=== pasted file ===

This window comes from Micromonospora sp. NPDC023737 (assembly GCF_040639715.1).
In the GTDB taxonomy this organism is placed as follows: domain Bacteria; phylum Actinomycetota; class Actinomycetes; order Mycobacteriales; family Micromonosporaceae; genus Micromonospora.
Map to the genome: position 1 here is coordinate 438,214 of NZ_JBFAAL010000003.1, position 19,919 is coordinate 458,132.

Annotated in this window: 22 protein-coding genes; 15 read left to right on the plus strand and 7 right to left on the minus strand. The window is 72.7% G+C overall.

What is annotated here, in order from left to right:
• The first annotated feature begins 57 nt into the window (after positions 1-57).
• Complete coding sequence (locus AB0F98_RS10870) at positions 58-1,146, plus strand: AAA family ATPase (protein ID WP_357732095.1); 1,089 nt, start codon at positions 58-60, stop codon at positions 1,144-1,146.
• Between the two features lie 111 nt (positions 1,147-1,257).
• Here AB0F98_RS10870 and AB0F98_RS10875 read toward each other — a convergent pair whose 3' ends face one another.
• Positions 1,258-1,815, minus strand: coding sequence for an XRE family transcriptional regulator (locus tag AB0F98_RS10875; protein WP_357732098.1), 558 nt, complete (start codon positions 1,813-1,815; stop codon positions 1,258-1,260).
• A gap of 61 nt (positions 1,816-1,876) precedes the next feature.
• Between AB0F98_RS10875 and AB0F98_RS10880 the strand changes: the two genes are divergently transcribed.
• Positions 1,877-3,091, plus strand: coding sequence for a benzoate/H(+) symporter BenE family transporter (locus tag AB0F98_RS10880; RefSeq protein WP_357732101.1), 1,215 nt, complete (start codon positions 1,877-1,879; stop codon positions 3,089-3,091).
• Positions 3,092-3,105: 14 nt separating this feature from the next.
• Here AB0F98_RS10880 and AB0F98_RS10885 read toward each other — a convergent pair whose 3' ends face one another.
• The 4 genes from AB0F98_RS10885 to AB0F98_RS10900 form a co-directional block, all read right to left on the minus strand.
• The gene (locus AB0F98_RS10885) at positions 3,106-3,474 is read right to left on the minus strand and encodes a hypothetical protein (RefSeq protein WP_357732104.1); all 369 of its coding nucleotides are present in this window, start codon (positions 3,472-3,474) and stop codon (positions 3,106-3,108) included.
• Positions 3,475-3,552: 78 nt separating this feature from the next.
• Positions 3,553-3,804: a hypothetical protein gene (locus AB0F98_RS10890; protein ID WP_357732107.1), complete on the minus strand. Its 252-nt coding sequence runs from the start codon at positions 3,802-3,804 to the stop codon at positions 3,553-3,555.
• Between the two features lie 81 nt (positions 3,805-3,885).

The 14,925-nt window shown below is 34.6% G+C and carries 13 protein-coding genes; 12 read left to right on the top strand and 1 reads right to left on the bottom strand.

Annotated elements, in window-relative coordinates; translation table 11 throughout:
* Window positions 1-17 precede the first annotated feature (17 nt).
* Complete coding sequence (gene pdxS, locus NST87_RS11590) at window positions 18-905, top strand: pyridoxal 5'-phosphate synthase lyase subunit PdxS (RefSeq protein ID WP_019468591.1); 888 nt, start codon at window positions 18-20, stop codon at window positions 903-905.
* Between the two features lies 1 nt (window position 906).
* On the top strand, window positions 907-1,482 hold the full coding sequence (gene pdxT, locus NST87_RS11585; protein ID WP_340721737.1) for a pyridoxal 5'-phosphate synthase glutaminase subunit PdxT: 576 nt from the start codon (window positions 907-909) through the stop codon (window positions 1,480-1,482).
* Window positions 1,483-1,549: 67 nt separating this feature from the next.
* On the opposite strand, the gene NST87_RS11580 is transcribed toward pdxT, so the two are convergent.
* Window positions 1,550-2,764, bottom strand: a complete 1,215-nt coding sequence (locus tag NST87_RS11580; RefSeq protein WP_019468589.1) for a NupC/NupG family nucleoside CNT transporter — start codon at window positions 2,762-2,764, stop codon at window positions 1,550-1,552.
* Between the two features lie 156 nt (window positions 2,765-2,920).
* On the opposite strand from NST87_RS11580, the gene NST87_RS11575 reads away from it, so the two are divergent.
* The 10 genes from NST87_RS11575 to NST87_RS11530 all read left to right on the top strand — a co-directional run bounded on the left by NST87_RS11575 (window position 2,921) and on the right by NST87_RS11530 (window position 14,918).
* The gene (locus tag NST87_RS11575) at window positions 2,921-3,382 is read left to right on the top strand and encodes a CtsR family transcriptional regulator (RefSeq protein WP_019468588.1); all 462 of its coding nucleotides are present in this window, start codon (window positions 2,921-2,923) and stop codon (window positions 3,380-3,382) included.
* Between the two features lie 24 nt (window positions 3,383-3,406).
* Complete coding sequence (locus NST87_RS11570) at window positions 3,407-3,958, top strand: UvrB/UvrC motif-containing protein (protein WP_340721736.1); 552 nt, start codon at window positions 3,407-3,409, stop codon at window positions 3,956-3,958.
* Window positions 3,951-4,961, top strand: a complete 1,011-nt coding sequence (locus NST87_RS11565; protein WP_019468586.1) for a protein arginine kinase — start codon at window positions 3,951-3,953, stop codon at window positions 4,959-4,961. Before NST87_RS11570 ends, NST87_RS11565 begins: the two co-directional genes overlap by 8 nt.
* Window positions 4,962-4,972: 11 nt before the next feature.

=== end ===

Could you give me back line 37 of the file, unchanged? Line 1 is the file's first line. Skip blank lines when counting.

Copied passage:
* Window positions 4,962-4,972: 11 nt before the next feature.